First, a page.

Asyndeton (a-syn’-de-ton): The omission of conjunctions between clauses, often resulting in a hurried rhythm or vehement effect. [Compare brachylogia. Opposite of polysyndeton.]
A: Big, little, blue, green, warm, cold, hot. This isn’t a riddle. It’s the tattoo on my chest. Big: the tattoo itself. Little: the troop of ants spelling my name in a circle. Blue: the tattoo’s background. Green: the four leaf clover between the first and last letters of my ant-troop name. Warm: the cheeseburger in the tattoo’s center. Cold: the ice cube above the cheeseburger. Hot: the rays of the sun emanating from the tattoo’s blue background.
I would show you the tattoo now, but this is only our first date and Smudge’s Bar & Grill is hardly where I want to tear my shirt open. There would be screaming, fainting, moaning, crying and rolling on the floor. We don’t need that!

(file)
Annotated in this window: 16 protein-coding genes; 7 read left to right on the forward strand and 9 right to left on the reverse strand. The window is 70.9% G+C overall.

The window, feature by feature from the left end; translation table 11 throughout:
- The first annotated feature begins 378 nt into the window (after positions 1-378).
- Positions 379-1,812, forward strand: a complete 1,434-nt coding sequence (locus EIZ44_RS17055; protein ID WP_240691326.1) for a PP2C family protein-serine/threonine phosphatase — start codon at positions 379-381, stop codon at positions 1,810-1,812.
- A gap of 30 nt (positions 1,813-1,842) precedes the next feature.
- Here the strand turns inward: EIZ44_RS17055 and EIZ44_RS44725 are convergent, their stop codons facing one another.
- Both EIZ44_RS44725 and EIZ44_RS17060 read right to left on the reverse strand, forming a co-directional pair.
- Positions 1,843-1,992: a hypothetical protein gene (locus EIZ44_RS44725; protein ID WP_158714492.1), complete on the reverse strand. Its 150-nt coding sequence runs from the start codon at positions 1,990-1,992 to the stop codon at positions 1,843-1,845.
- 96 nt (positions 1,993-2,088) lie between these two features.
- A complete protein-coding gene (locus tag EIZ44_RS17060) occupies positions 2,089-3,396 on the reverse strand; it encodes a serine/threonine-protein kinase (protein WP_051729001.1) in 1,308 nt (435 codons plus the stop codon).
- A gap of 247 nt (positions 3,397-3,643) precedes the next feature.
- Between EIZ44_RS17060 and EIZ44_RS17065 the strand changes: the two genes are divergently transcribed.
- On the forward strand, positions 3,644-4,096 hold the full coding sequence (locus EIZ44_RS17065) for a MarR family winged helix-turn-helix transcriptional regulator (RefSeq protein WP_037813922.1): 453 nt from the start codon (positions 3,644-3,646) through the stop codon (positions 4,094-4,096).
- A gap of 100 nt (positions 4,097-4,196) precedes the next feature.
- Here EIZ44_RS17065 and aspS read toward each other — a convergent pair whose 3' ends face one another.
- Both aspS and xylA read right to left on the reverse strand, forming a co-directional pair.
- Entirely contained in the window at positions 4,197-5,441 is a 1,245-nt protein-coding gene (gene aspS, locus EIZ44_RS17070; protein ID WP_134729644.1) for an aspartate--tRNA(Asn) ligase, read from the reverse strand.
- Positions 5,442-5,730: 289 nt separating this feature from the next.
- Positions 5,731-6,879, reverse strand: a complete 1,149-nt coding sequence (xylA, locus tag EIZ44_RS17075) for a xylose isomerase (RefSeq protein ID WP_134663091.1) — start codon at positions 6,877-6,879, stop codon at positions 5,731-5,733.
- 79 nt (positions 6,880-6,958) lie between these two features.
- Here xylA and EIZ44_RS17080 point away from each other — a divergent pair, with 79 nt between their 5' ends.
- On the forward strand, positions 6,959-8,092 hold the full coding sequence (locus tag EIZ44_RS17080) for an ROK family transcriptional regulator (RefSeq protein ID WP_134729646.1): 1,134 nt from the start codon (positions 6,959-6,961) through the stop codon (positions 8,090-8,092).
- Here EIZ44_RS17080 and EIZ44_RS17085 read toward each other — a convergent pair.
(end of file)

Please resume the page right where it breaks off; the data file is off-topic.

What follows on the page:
Where are you going? I’ve got a lot more to tell you about myself. I’m a genius, weight lifter, world class chef, artist, rodeo clown, astronaut. Come on! I bet you have a lot to tell me!
B: Yes: you’re crazy. If you try to contact me again for any reason, I’ll call the police and have you cited for stalking. Got it?
A: Yes, but I think you’d enjoy seeing me cloning at the weekly rodeo. Here’s a ticket.
Definition courtesy of “Silva Rhetoricae” (rhetoric.byu.edu). Bracketed text added by Gorgias.
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